Is giving a knife bad luck?

Folklore, wives’ tales, myths and legends- some of us find them fascinating, while others dismiss them as bunk.

What about you? Do you throw salt over your shoulder when it’s spilled? How about- do you say, “God Bless You” when someone sneezes? Do you walk around the ladder? Do you ever- knock on wood? Or, think twice about getting out of bed on Friday, the 13th? OK then, what about feeling lucky when you find a horse shoe?

Did you know there is a superstition about giving knives?

Yes, let’s just call this bit of folklore- “Bad Luck.”

In a nutshell it goes like this- when you give a knife- you better also exchange something that can be considered a form of payment at the time of the gift, otherwise, the relationship of the giver and recipient will be severed.

You say you don’t buy it and think all these superstitions are a bunch of bunk? OK, no prob. Each is entitled to his own opinion on whether there is any truth to them or not.

But don’t forget to kiss your loved one at midnight this New Year’s Eve… wouldn’t you hate to miss out if this one is true?

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Published in: on December 17, 2009 at 10:07 am  Comments (5)  
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  1. I remember, years ago, a knife company included a penny in some of their knife sets, around the holidays.
    I’ve always heard to put a penny in with the gifted knife so that the recipient could give it back.
    Wouldn’t want to “Cut your friendship”.

  2. One of the members of the Case Collector’s Club posted this sampling of superstitions and myths when the subject came up there recently. Hopefully, others will enjoy it as much as I did.

    A knife as a gift from a lover means that the love will soon end.
    A knife placed under the bed during childbirth will ease the pain of labor.
    If a friend gives you a knife, you should give him a coin, or your the friendship will be cut.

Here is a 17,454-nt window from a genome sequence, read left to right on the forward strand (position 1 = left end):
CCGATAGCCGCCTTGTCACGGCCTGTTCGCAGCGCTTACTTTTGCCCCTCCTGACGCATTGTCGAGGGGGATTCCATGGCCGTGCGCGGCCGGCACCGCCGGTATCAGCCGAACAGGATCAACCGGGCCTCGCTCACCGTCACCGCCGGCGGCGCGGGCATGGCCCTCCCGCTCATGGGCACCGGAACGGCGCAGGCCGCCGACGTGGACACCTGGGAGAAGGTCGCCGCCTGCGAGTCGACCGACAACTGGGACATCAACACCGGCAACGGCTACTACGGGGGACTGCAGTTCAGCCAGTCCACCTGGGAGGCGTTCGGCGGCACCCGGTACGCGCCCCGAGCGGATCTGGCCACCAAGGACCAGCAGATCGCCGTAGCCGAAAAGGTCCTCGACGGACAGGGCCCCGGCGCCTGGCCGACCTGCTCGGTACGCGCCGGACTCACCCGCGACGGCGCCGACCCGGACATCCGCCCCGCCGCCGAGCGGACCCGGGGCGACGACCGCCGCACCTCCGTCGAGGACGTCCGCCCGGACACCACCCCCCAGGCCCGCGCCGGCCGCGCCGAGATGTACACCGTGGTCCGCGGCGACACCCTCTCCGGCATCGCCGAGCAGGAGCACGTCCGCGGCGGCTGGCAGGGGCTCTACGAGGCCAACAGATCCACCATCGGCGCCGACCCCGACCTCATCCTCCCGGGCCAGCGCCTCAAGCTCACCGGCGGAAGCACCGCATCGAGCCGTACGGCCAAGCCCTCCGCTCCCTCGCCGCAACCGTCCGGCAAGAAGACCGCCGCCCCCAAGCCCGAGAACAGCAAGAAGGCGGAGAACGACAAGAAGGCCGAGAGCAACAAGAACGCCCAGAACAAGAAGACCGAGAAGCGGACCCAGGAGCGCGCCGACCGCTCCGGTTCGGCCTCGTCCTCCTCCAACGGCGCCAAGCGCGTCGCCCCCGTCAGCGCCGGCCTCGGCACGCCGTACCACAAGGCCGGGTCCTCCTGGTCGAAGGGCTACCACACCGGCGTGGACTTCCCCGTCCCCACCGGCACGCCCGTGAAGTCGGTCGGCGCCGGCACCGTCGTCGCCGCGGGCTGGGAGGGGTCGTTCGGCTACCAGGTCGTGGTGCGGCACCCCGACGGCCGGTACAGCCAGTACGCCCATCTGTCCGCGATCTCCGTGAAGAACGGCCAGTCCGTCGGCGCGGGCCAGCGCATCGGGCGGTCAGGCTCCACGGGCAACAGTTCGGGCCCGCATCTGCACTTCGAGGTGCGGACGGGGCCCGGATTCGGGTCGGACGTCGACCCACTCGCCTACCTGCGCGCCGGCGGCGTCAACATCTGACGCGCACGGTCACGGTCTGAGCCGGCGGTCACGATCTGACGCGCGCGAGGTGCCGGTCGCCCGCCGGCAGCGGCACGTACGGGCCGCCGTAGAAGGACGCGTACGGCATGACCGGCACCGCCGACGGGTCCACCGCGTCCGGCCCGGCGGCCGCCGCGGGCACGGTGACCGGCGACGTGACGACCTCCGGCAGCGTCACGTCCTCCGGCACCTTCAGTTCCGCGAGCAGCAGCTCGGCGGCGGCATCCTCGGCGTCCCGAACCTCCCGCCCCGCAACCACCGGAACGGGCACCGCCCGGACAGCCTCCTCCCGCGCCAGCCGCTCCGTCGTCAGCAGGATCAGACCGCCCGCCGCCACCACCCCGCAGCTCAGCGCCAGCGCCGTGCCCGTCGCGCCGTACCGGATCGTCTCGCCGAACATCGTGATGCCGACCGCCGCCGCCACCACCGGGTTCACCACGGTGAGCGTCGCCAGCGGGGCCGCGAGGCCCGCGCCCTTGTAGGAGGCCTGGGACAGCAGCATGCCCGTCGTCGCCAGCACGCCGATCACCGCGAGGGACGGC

It will cause a quarrel if knives are crossed at the table.
    It is bad luck to close a pocketknife unless you were the one who opened it.
    Unless the are immediately straightened, crossed knives on a countertop or table indicate that an argument will ensue.
    In previous centuries a knife was a very personal possession, carried at all times by its owner and used for hunting and work as well as cutting food.
    A steel knife was regarded as being protection against fairies and curses.
    A house could be protected by a knife being thrust into the door.
    A baby protected by a knife stuck into the headboard of its cradle (certainly not a recommended practice now!)
    A knife could also be thrust into the mast of a boat for luck, although the word ‘knife’ was never spoken at sea.
    A knife falling to the ground means the arrival of a male visitor.
    A knife with a white handle could be used to divine whether the enquirer’s future spouse would be fair or dark. The knife was spun round, and if it came to rest with the handle pointing towards the enquirer, the spouse would be fair; if the blade pointed at them, the spouse would be dark. ”

    There’s a superstition in Ireland that if you give a knife away the new owner must draw his own blood with it willingly to avoid bad luck, I’ve also heard that if the receiver gives the old owner a silver coin it provides the new bearer with good luck as long as he carries the knife…there’s also the “luck penny” that is given at a time of exchange be it a knife or any other object.
    In Greece a black-handled knife placed under the pillow is used to keep away nightmares.

    This is probably only a start to the knife myths, legends and superstitions that exist, but you get the idea.

    • Great list, Elvis! Thanks for posting it, but to give it its proper emphasis, I’ll use it in a separate post. Just too good to be hidden as a ‘comment.’ 🙂 I’ll add this list to the list I have going and run it soon.

      Thanks and keep it coming!

  3. my art director just gave me a windproof lighter with a built in spring loaded little knife. one of those china things. i gave here a coin to keep the friendship and to dispell badluck. i’m a superstitious guy. better be safe than sorry. a few months before my editorial assistant gave me one too. gave her a coin also. it’s good to be the boss!

  4. I worked several years as a Tool and Die Maker for a cutlery manufacturer. I can assure you that the “penny for the edge” was a widely held superstition. There was never much explanation but everyone I knew observed it back then and I do now!


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